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Hinduism ‘As I sang Khwaja Moinuddin, I could hear the voices of the dying in Gujarat’ (Tehelka)

Discussion in 'Interfaith Dialogues' started by spnadmin, Jul 26, 2010.

  1. spnadmin

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    CULTURE & SOCIETY
    personal histories

    ‘As I sang Khwaja Moinuddin, I could hear the voices of the dying in Gujarat’

    Sumathi Murthy is a hindustani classical musician and composer. Is in her mid-30s. Lives in Bangalore. Is also active in the queer rights movement

    I think I was six or seven years old when I was first asked to sing during Ganesha puja. In a Brahmin family, a girl needs to be ‘cultured’. She is supposed to know some music, some dance, some traditions. Being Brahmin is itself a pressure, but being ‘cultured’ is pure drudgery. All along my extended family, I had cousins who wouldn’t even wait to be asked before they’d exhibit the prizes they’d won in temple music competitions. I have seven uncles — while they took turns to boast about their children’s brilliant talents, one called me a dimregoddu (a dumb ***) for not knowing any songs. Another advised my mother to send me to play with his children more often so I could become ‘cultured’.

    I was nine when I started learning Hindustani classical vocal music, what my family called ‘non-brahminical, Muslim’ music. Another Ganesha puja rolled around. My uncles and grandmother asked me to sing. I began singing Allah Jaane Maula Jaane in Raag Todi. I sang what I was taught and did not know what songs were considered appropriate to be sung ‘in front of God’. My uncles and my grandmother stopped me mid-note. “Learn some songs that show bhakti,” they scolded me. I really did not understand what they meant. I was obviously not cultured enough to be a Mulknadu Brahmin.

    I continued to feel like a failure even though, at age 11, I had become the youngest in the family to perform in public. Years later, these memories returned once just before a performance, bringing with them troubling feelings of being an imposter. My guru (my dearest friend) suggested a change in my repertoire. He asked me to sing the Sufi bandish, Khwaja Moinuddin Chishti, in Raag Shree, and I complied. Singing this bandish while trying to control my thoughts was a strange experience. Chishti dragged me to notes that soothed, yet I felt a desire for revenge that disturbed me and my notes. It unsettled me when I should have been expressing bhakti.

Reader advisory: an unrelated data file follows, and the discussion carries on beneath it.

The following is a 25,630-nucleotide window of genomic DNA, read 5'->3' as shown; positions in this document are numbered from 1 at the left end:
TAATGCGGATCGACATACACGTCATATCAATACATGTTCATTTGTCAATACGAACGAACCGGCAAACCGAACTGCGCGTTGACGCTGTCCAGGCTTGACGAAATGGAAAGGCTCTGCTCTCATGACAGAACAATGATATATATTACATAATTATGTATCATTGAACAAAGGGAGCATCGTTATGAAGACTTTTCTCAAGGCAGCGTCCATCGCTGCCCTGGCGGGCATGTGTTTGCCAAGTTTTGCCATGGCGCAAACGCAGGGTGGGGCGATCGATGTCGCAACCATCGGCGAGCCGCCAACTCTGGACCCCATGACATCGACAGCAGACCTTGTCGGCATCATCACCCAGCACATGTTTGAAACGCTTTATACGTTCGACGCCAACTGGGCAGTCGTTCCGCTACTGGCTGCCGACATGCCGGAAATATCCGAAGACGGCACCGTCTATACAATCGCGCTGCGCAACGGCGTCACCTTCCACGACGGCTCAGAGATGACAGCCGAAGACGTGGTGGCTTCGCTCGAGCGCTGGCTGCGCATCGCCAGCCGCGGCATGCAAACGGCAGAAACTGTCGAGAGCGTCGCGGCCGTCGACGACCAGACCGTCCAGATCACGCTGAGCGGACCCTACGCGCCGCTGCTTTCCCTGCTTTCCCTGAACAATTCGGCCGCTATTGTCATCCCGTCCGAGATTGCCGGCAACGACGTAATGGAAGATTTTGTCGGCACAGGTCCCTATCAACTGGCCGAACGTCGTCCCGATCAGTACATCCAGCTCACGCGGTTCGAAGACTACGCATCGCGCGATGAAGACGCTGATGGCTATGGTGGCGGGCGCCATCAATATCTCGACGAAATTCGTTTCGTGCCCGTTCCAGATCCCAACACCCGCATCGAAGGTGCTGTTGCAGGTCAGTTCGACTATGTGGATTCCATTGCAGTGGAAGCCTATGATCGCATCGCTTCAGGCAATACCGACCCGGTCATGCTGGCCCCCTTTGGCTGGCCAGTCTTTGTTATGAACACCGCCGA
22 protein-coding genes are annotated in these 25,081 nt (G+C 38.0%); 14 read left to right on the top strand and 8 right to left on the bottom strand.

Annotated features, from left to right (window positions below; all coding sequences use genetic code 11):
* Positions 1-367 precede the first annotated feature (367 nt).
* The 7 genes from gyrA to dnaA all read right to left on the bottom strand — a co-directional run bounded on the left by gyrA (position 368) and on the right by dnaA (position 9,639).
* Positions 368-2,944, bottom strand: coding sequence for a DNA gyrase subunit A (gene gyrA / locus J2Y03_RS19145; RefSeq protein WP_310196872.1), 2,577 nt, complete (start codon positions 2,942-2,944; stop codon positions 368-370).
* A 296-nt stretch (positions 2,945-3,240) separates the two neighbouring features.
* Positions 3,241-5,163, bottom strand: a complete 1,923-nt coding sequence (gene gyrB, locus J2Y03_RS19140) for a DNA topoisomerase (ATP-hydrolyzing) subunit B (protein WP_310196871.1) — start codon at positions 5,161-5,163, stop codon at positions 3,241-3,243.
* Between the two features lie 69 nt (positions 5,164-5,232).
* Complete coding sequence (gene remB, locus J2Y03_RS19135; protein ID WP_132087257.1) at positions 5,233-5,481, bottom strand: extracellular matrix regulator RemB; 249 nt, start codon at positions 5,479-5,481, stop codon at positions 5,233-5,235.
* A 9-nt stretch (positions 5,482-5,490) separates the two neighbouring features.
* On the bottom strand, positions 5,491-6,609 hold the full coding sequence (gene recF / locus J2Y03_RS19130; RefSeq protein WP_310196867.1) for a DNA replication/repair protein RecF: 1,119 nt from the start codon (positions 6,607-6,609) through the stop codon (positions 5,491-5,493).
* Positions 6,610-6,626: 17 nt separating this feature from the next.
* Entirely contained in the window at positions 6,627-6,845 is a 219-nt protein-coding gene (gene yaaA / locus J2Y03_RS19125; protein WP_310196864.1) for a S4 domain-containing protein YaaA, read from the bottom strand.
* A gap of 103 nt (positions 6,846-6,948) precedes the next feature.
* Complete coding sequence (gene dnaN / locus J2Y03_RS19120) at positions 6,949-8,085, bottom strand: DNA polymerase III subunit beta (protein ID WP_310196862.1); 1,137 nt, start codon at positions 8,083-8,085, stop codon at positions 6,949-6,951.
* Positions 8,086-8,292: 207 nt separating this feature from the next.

I never understood my family’s notions of culture but I walked the most unexplored paths of music with my guru. He was a staunch Brahmin who would fast and change his sacred thread almost everyday. He was also a man who had lived and worked in a Muslim guru’s house so he could learn music. I trained under him for 17 years of my life. It was not a child’s life. It was a thousand years of music and his company.

    When I showed signs of climbing the lofty tower of ‘being’ a musician, he drew me down to earth, to this world and its reality, with his very unmusician-like behaviour and his profound understanding of music.

    I am now in my mid-30s and have found a path that makes music, a path that makes me a human being. People, friends and relatives still occasionally disapprove. Anyone who practices an art form for more than 10 years has to become a superstar, preferably world famous. My desire to be a queer rights activist, or sometimes to just have a life without labelled identities, does not impress most people. Sometimes even my music does not impress them.

    A few years ago, a ‘cultural association’ asked me to perform on Guru Purnima — I did not know then that they had links with fundamentalist organisations. This was soon after the Gujarat riots. The mazaar of my guru’s guru, Ustad Faiyaz Khan Saheb, had been destroyed in the riots. Those months had been devastating for many people, and this incident around Faiyaz Khan Saheb’s mazaar had made my feelings on Gujarat very raw.

    I was in the green room, practicing for my performance. Something one of the organisers said made me connect the dots that read ‘RSS’. Within a few minutes I was on stage and by then I had changed my entire performance. I dedicated the programme to all my gurus and to Ustad Faiyaz Khan. I talked about the Gujarat carnage and the destruction of Ustad’s mazaar. To the outrage of some, I made it a point to sing only Sufi bandishes. Again I sang Khwaja Moinuddin Chishti in Raag Shree. Those intense notes had humbled me often enough. They had taught me about the life of struggle. They had questioned my ideas of what being a musician meant. I still could not express the much-expected bhakti though. Singing Chishti now in front of this audience was a surreal experience. I could hear the voices of those running in terror for shelter. Moinuddin Chishti’s notes became the dying screams of the pregnant woman who had been raped and whose foetus had been pulled out of her.

    I am not cultured. I’m not settled. I can’t be Brahmin. Probably ‘not being settled’ is going to be a permanent feeling as long as ‘being settled’ requires certain labels. Very recently, I composed a verse for my lover in Shree. It has no bhakti. Like love, it is merely itself.

    http://www.tehelka.com/story_main34.asp?filename=hub150907personal_history.asp
     
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